M80 Ring Road, Melbourne

From Wikipedia, the free encyclopedia
Jump to: navigation, search
M80 Ring Road
Western Ring Road / Metropolitan Ring Road
Victoria
General information
Type Freeway
Length 38 km (24 mi)
Opened 1992–1999
Route number(s)
  • M80 (2013–present)
  • Entire route
Former
route number
Major junctions
SW end
 
NE end
Location(s)
Major suburbs / towns Sunshine West, Ardeer, Cairnlea, St. Albans, Keilor East, Keilor Park, Tullamarine, Airport West, Gowanbrae, Campbellfield, Thomastown, Bundoora
Highway system

The M80 Ring Road, more formally known as the Western Ring Road and Metropolitan Ring Road, is an urban freeway corridor in Melbourne, Australia. It connects the northern suburbs and western suburbs to other Victorian urban and rural freeways:

It is linked to the eastern suburbs by the shorter Metropolitan Ring Road; the two are collectively called 'the Ring Road', and are generally considered together on traffic reports. It is signed as route M80 for its entire length.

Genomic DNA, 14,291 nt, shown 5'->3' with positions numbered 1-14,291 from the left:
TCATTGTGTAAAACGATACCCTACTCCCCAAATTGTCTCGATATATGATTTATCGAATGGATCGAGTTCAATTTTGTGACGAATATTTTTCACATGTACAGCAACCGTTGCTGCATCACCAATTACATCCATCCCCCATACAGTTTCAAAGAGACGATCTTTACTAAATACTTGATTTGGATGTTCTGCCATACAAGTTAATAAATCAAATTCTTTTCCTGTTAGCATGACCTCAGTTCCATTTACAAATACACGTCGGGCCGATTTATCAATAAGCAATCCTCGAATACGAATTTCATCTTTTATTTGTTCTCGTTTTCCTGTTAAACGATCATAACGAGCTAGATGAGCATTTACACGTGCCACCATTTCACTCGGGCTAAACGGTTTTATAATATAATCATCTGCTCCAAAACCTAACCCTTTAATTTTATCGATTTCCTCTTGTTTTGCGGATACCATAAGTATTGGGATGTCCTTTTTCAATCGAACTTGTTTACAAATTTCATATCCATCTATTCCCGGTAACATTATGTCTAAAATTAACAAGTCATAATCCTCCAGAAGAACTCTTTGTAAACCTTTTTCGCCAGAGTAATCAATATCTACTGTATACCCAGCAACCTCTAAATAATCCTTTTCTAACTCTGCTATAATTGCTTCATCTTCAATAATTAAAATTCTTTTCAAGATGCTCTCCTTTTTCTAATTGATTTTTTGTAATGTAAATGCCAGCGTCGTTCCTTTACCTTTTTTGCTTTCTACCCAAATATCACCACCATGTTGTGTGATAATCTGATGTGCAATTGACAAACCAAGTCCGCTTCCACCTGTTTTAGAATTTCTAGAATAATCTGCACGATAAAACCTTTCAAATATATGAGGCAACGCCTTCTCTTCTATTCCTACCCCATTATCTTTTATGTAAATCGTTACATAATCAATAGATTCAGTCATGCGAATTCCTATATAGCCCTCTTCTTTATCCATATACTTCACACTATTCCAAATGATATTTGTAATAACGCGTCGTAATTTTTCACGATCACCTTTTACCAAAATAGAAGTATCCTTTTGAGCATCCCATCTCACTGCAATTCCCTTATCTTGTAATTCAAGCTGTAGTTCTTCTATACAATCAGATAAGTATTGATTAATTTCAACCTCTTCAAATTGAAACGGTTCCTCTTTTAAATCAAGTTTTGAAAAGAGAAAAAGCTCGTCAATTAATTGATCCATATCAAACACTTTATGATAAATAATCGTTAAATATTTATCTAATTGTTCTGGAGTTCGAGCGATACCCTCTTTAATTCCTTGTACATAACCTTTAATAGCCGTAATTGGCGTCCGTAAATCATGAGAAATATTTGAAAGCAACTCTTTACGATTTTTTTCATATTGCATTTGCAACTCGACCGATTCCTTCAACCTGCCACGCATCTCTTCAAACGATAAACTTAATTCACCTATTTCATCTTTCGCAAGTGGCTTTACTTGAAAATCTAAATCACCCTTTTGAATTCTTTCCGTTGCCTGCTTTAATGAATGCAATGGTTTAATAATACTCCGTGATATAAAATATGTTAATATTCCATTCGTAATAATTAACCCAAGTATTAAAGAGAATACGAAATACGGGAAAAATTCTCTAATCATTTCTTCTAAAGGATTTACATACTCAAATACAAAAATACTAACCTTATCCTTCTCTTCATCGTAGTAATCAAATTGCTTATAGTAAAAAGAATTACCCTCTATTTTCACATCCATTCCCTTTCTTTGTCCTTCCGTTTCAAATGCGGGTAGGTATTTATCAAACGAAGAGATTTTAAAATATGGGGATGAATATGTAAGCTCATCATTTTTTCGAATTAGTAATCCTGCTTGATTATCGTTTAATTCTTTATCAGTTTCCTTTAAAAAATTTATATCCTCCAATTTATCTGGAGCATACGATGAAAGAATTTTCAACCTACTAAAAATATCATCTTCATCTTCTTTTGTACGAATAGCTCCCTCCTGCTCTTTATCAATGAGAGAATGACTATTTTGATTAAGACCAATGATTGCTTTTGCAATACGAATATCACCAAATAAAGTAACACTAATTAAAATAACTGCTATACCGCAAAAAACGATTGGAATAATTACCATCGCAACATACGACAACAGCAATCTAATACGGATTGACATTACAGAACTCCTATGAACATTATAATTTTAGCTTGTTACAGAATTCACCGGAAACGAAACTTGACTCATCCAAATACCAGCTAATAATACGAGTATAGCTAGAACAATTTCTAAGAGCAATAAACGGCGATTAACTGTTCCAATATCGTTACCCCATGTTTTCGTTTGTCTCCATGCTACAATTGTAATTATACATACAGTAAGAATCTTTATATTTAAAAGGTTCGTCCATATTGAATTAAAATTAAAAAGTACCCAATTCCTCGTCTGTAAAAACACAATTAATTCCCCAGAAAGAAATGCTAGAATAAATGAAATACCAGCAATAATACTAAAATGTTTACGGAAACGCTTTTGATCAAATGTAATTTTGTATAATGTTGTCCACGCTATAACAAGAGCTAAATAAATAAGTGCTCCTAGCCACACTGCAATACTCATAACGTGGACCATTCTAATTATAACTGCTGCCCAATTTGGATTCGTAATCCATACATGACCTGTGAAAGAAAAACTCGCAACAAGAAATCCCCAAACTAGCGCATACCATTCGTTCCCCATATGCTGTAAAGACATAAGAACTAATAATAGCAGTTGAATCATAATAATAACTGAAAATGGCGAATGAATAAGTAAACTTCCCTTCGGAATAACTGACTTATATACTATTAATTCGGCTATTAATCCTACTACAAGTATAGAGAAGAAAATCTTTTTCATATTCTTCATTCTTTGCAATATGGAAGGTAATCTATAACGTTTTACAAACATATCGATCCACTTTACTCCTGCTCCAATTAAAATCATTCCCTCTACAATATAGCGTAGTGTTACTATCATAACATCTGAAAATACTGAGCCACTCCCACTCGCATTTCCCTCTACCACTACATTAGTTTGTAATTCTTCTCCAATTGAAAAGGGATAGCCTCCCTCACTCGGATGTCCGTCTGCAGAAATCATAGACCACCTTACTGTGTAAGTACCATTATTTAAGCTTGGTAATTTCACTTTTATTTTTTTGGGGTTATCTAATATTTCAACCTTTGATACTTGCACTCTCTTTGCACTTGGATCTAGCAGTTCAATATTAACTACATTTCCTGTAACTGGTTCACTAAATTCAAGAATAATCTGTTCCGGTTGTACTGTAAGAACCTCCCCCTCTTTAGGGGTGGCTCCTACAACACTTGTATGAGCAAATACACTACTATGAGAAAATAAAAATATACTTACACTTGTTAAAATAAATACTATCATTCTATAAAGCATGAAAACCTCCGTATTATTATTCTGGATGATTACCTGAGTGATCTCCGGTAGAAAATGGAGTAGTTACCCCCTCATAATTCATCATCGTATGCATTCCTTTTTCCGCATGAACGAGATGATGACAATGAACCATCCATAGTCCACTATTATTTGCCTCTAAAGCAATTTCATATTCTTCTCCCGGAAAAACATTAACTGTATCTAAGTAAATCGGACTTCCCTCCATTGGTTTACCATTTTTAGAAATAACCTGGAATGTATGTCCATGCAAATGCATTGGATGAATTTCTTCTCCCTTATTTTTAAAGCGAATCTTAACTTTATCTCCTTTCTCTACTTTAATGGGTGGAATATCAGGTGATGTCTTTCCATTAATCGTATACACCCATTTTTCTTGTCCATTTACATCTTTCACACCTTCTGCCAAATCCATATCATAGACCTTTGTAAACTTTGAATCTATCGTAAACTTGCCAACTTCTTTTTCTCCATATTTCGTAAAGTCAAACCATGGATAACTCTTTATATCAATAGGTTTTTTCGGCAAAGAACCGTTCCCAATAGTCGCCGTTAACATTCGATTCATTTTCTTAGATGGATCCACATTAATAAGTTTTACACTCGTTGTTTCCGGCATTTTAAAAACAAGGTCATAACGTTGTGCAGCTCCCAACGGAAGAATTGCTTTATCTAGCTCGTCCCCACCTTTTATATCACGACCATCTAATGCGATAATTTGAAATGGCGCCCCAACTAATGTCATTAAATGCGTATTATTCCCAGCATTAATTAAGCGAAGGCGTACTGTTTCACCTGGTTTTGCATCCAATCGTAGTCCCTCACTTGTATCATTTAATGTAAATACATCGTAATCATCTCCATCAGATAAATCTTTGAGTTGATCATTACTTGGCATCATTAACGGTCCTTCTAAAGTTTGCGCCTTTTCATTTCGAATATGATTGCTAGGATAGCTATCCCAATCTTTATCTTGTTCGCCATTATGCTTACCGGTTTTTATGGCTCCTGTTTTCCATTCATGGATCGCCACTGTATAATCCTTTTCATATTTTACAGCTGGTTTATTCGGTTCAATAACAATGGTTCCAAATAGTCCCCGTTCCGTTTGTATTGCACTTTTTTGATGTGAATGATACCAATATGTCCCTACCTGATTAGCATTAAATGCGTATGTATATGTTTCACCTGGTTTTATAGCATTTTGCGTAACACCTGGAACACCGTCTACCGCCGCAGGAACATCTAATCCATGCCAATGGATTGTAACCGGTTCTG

The road relieves freight traffic from Sydney Road, Pascoe Vale Road and Geelong Road and funnels them to the freeways. With connections to every major interstate and regional freeways, it has encouraged both industrial and residential growth in Melbourne's western suburbs.

Over the past few years there have been discussions about extending the Metropolitan Ring Road from Greensborough Road and tunnelling it under Greensborough and going through the Banyule Flats and connecting to the Eastern Freeway at Bulleen.

A study has been initiated by VicRoads to supplement the Western Ring Road with an Outer Metropolitan Ring Road.

A major upgrade of the entire route commenced in 2009 and was partially completed in 2014, and includes widening and a Freeway Management System. Construction on the Sunshine Avenue to Calder Freeway section commenced on 2 October 2016 and is expected to be completed in late 2018. The three remaining sections are currently in planning with the full upgrade expected to be complete in late 2020.

History[edit]